Query Processing in Mobile Peer-to-peer Networks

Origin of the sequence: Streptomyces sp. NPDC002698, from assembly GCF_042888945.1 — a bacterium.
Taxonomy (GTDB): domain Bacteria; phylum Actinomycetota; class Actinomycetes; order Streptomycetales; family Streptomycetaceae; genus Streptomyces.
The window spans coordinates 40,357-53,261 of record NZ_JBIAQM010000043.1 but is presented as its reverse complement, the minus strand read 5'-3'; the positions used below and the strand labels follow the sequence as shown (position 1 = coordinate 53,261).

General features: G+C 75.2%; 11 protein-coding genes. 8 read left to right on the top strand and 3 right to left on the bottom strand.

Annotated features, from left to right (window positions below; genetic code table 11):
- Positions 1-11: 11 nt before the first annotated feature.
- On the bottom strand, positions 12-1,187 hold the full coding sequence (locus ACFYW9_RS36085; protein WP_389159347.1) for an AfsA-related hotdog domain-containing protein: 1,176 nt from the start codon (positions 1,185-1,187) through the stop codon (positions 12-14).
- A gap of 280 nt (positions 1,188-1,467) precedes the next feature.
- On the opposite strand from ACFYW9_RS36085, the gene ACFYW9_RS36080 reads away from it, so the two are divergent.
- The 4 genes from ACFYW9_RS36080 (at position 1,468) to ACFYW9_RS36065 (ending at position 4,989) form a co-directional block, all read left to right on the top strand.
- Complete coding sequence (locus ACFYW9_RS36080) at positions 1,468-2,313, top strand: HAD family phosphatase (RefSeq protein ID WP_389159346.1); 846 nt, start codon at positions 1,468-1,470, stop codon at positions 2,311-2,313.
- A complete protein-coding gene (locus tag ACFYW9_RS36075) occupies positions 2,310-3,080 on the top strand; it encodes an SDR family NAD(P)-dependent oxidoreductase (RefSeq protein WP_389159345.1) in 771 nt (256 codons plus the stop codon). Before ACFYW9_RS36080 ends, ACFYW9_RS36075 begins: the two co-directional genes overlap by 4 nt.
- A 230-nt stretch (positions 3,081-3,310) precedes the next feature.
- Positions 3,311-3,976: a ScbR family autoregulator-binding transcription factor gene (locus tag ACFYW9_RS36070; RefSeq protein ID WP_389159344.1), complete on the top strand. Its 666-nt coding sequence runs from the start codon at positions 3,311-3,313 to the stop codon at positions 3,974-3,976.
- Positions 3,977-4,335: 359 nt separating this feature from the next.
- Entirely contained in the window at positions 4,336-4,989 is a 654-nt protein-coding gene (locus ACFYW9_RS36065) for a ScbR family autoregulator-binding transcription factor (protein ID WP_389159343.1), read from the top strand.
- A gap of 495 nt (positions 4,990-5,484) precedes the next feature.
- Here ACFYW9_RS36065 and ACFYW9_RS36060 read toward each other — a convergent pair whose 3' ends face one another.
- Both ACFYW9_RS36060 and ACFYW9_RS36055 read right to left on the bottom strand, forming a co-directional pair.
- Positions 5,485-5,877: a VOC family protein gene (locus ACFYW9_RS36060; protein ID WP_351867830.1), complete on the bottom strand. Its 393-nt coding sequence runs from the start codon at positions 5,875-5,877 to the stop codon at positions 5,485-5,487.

Mobile local search is a procedure in which a mobile user searches for local resources, i.e., resources that are in geographic proximity to the user (e.g., a person with certain expertise in a convention hall, a ride-share opportunity, a taxi-cab, a parking slot, etc.). A promising approach to mobile local search is mobile peer-to-peer databases (MP2PD). In the MP2PD approach, a database is stored in the peers (PDA's, cell phones, vehicles, sensors, etc.) that communicate with each other via short-range wireless technologies such as IEEE 802.11, Bluetooth, Zigbee, or Ultra Wide Band (UWB). All the local databases maintained by the mobile peers form a mobile P2P database. The characteristics of MP2PD include (i) dynamic network topology, (ii) memory/energy/bandwidth limitations, and (iii) lack of global coordination. The objective of the dissertation is to study query processing in such an environment. The traditional in-network query processing paradigm postulates that a query is routed among peers and collects the answers from the peers. It works for static and connected networks. However, when the network consists of mobile peers and is sparse, a different approach is necessary. We propose a query processing method that uses cooperative caching. It makes the data items satisfying a query flow to its originator. To cope with communication bandwidth and storage constraints, the method prioritizes the data-items in terms of their value, as reflected by supply and demand. The dissertation develops the formula by which a mobile peer dynamically adjusts the number of reports included in a transmission, develops a report prioritization method called MARKET, analyzes the way a report is propagated in geospace and time, the benefit of information dissemination in capturing competitive resources (i.e. resources that can be used by only one user at a time) and provisioning real-time traffic information, how well the average local database reflects the status of physical resources, how our approach compares with the central server model and with existing work on publish/subscribe in wireless ad-hoc networks, how to incentivize mobile devices to relay reports, the application to continuous kNN queries and to transportation mode detection.